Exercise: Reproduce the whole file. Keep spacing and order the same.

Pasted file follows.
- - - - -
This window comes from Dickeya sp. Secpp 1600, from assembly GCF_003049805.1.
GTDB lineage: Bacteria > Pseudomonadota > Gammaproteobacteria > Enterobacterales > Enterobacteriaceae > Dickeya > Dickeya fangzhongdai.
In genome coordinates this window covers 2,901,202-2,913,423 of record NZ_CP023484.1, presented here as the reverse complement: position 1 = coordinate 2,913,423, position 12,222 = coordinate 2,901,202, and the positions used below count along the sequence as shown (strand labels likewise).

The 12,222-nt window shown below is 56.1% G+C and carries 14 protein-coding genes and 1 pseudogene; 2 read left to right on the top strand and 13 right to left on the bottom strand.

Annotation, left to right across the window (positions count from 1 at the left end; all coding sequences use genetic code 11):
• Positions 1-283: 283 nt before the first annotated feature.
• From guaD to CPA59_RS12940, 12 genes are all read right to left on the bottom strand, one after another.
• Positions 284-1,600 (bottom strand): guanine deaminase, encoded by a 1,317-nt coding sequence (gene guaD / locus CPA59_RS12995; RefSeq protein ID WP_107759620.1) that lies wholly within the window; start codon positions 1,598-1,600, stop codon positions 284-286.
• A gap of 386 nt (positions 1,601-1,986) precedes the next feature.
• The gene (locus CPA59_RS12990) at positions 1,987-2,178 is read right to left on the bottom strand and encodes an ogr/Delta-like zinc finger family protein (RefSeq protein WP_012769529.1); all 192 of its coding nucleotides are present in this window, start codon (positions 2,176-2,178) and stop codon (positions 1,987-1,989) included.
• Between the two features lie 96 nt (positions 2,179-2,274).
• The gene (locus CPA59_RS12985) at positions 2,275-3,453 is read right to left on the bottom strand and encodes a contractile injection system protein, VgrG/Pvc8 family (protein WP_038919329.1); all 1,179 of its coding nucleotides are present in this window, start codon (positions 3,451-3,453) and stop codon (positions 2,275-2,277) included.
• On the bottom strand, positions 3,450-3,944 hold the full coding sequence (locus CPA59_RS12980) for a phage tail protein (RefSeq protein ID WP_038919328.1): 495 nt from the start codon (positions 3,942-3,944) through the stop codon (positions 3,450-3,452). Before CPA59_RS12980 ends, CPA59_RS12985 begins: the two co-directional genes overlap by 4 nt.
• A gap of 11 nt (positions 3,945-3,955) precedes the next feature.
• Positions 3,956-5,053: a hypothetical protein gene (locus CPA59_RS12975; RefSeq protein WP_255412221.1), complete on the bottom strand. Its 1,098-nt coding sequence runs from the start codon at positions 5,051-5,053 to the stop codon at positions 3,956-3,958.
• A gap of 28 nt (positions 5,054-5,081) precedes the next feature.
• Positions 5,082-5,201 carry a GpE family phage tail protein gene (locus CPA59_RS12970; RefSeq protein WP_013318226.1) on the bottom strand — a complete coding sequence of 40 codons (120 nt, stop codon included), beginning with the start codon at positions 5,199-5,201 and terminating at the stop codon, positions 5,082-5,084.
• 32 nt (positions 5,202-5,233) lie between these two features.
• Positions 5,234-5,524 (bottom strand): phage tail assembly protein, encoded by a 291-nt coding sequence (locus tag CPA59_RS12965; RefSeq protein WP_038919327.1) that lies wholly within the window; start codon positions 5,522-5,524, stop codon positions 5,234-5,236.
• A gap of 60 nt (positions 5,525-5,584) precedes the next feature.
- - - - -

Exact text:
This window comes from Dickeya sp. Secpp 1600, from assembly GCF_003049805.1.
GTDB lineage: Bacteria > Pseudomonadota > Gammaproteobacteria > Enterobacterales > Enterobacteriaceae > Dickeya > Dickeya fangzhongdai.
In genome coordinates this window covers 2,901,202-2,913,423 of record NZ_CP023484.1, presented here as the reverse complement: position 1 = coordinate 2,913,423, position 12,222 = coordinate 2,901,202, and the positions used below count along the sequence as shown (strand labels likewise).

The 12,222-nt window shown below is 56.1% G+C and carries 14 protein-coding genes and 1 pseudogene; 2 read left to right on the top strand and 13 right to left on the bottom strand.

Annotation, left to right across the window (positions count from 1 at the left end; all coding sequences use genetic code 11):
• Positions 1-283: 283 nt before the first annotated feature.
• From guaD to CPA59_RS12940, 12 genes are all read right to left on the bottom strand, one after another.
• Positions 284-1,600 (bottom strand): guanine deaminase, encoded by a 1,317-nt coding sequence (gene guaD / locus CPA59_RS12995; RefSeq protein ID WP_107759620.1) that lies wholly within the window; start codon positions 1,598-1,600, stop codon positions 284-286.
• A gap of 386 nt (positions 1,601-1,986) precedes the next feature.
• The gene (locus CPA59_RS12990) at positions 1,987-2,178 is read right to left on the bottom strand and encodes an ogr/Delta-like zinc finger family protein (RefSeq protein WP_012769529.1); all 192 of its coding nucleotides are present in this window, start codon (positions 2,176-2,178) and stop codon (positions 1,987-1,989) included.
• Between the two features lie 96 nt (positions 2,179-2,274).
• The gene (locus CPA59_RS12985) at positions 2,275-3,453 is read right to left on the bottom strand and encodes a contractile injection system protein, VgrG/Pvc8 family (protein WP_038919329.1); all 1,179 of its coding nucleotides are present in this window, start codon (positions 3,451-3,453) and stop codon (positions 2,275-2,277) included.
• On the bottom strand, positions 3,450-3,944 hold the full coding sequence (locus CPA59_RS12980) for a phage tail protein (RefSeq protein ID WP_038919328.1): 495 nt from the start codon (positions 3,942-3,944) through the stop codon (positions 3,450-3,452). Before CPA59_RS12980 ends, CPA59_RS12985 begins: the two co-directional genes overlap by 4 nt.
• A gap of 11 nt (positions 3,945-3,955) precedes the next feature.
• Positions 3,956-5,053: a hypothetical protein gene (locus CPA59_RS12975; RefSeq protein WP_255412221.1), complete on the bottom strand. Its 1,098-nt coding sequence runs from the start codon at positions 5,051-5,053 to the stop codon at positions 3,956-3,958.
• A gap of 28 nt (positions 5,054-5,081) precedes the next feature.
• Positions 5,082-5,201 carry a GpE family phage tail protein gene (locus CPA59_RS12970; RefSeq protein WP_013318226.1) on the bottom strand — a complete coding sequence of 40 codons (120 nt, stop codon included), beginning with the start codon at positions 5,199-5,201 and terminating at the stop codon, positions 5,082-5,084.
• 32 nt (positions 5,202-5,233) lie between these two features.
• Positions 5,234-5,524 (bottom strand): phage tail assembly protein, encoded by a 291-nt coding sequence (locus tag CPA59_RS12965; RefSeq protein WP_038919327.1) that lies wholly within the window; start codon positions 5,522-5,524, stop codon positions 5,234-5,236.
• A gap of 60 nt (positions 5,525-5,584) precedes the next feature.